- The figures reveal the concentration of earnings at the pinnacle of the income distribution, in a club that required $126.8 million of adjusted gross income to enter.
- That group, out of nearly 150 million tax returns in 2014, received 1.3% of income and 10% of capital gains that get preferential rates.
- The same 400 households also made 6.9% of all charitable contributions.
- Their average tax rate was 23.13%, the highest since 1997, when Congress cut capital-gains taxes.
US ECONOMY & POLITICS
- Federal Reserve is likely on track to raise interest rates later in December.
- Nonfarm payrolls rose by a seasonally adjusted 178,000 in November from the prior month.
- The unemployment rate dropped to 4.6% last month from 4.9% in October as some people found jobs while others dropped out of the workforce.
- At 4.6%, the headline figure is the lowest since August 2007.
- Average hourly earnings for private-sector workers rose 2.5% in November compared with a year earlier.
- A broad measure of unemployment and underemployment, which includes those who have stopped looking and those in part-time jobs who want full-time positions, was 9.3% in November, down from 9.5% the prior month and the lowest level since April 2008.
- The rate averaged 8.3% in the two years before the recession.
- The labor-force participation rate, those with jobs or actively seeking work, edged down to 62.7% in November from 62.8% the prior month and continues to hover near a four-decade low.
- “Companies are not going to leave the U.S. anymore without consequences,” Mr. Trump said. “Leaving the country is going to be very, very difficult.”
- The Indiana governor was offering $7 million over 10 years to encourage the company to keep in the state roughly one-third of the 2,100 jobs it planned to ship to Mexico.
- After receiving a phone call from Mr. Trump and a package of $7 million in state tax breaks, Carrier’s parent, United Technologies, agreed to keep open the furnace factory it had planned to move to Mexico and retain another 300 research and management workers in the state.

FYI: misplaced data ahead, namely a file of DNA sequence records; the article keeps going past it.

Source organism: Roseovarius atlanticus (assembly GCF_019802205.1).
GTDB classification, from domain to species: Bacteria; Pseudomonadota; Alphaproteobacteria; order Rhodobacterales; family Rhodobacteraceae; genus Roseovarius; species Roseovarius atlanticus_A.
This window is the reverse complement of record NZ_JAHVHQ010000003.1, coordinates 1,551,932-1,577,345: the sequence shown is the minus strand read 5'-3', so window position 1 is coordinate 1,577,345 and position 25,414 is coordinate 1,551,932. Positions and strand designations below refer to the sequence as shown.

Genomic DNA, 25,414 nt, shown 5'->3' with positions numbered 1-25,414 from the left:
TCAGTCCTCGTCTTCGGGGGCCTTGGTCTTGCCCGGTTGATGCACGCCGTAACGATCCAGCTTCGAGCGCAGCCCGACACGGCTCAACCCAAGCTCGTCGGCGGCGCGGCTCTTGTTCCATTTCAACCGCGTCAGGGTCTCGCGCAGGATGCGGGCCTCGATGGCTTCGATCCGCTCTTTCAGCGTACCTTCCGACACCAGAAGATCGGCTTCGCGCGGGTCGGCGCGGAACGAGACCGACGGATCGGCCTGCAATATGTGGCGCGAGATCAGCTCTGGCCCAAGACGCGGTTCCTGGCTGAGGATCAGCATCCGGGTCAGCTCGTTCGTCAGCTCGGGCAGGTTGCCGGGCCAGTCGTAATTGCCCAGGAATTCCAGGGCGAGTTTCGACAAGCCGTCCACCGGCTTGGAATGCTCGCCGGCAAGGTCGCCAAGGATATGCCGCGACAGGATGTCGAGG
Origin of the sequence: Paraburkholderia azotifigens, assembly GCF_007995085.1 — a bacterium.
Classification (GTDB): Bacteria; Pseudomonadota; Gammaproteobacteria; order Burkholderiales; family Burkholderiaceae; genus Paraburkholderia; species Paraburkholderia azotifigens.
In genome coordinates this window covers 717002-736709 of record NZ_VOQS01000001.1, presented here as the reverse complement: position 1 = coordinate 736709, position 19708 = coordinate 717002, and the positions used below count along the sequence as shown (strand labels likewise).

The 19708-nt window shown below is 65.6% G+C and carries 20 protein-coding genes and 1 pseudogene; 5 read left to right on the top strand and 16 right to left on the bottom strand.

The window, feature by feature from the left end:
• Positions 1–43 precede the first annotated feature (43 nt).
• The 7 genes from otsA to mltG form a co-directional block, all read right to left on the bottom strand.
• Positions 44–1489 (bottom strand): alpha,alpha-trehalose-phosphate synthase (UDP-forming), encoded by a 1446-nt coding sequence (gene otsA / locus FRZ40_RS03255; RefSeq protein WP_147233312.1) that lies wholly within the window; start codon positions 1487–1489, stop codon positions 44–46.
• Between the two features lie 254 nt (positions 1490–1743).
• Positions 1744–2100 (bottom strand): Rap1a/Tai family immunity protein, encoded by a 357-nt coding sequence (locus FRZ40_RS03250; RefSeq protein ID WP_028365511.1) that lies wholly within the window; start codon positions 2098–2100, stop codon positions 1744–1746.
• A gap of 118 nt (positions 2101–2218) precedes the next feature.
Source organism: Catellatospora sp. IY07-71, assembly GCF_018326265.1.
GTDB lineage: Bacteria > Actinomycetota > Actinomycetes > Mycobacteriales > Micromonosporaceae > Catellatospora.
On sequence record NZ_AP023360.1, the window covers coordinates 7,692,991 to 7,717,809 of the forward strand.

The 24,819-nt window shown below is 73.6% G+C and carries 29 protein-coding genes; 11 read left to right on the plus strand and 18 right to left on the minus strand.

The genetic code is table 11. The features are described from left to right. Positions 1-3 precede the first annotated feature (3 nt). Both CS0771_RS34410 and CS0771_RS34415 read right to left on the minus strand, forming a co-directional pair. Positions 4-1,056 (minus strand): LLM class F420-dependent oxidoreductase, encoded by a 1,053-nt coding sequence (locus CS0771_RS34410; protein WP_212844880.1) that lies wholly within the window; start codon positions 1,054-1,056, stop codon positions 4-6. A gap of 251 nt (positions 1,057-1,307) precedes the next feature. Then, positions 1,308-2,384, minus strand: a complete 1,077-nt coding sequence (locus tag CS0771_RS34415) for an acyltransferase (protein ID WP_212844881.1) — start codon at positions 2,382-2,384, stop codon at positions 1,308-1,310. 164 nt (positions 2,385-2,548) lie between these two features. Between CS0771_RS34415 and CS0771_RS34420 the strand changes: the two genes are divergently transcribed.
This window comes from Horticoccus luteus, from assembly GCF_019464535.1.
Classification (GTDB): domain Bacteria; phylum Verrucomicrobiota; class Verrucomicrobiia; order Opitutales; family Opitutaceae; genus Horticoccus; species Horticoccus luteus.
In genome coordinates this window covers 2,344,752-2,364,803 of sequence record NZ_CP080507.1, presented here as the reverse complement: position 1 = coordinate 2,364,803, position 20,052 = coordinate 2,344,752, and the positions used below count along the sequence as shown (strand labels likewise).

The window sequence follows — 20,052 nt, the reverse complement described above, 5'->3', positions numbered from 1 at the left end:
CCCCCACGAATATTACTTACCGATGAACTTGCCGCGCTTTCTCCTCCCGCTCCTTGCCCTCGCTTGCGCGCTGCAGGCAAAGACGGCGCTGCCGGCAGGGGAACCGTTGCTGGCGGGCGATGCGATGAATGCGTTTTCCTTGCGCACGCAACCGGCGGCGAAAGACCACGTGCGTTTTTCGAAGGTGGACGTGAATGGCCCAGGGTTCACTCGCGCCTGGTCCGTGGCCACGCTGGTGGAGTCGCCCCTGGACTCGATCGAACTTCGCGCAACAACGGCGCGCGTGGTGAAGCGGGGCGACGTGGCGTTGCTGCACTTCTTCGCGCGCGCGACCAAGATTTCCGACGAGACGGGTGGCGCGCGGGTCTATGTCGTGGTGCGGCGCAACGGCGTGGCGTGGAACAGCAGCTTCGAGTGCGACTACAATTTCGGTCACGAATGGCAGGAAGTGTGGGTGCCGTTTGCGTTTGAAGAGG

- Chances of a rate hike at the Fed’s Dec. 13-14 meeting were pegged at 95% after the report, based on CME’s FedWatch page.
- President Barack Obama is poised to block a Chinese company from buying Aixtron SE in Germany, marking only the third time in a quarter century that the White House has rejected an overseas buyer as a national security risk.
- Blocking the 670 million euro ($714 million) acquisition would derail China’s ongoing quest to buy Western engineering prowess, which has sparked political concerns about foreign ownership in Europe and the U.S. Chinese companies have announced or completed deals worth a record 11.3 billion euros in Germany alone this year.
EUROPE & WORLD
- The Bloomberg Barclays Global Aggregate Total Return Index lost 4% in November, the deepest slump since the gauge’s inception in 1990.
- November’s rout wiped a record $1.7 trillion from the global index’s value in a month that saw world equity markets’ capitalization climb $635 billion.
- Investors are bracing for Italy’s referendum on constitutional reform Sunday, which many expect Matteo Renzi’s government to lose.
- Italy is discussing with the European Commission the terms of a state bailout of ailing bank Monte dei Paschi.
- Italy’s third-largest bank needs to raise 5 billion euros ($5.3 billion) by the end of the year to plug a capital shortfall identified by European Central Bank stress tests or face the risk of being wound down.
TODAY in HISTORY
The first controlled nuclear chain reaction was demonstrated at the University of Chicago (1942)
The Environmental Protection Agency (EPA) was established (1970)
Barney B. Clark became the first person to receive an artificial heart in a transplant operation (1982)
Benazir Bhutto was sworn in as the Prime Minister of Pakistan, becoming the first woman to head a Muslim nation (1988)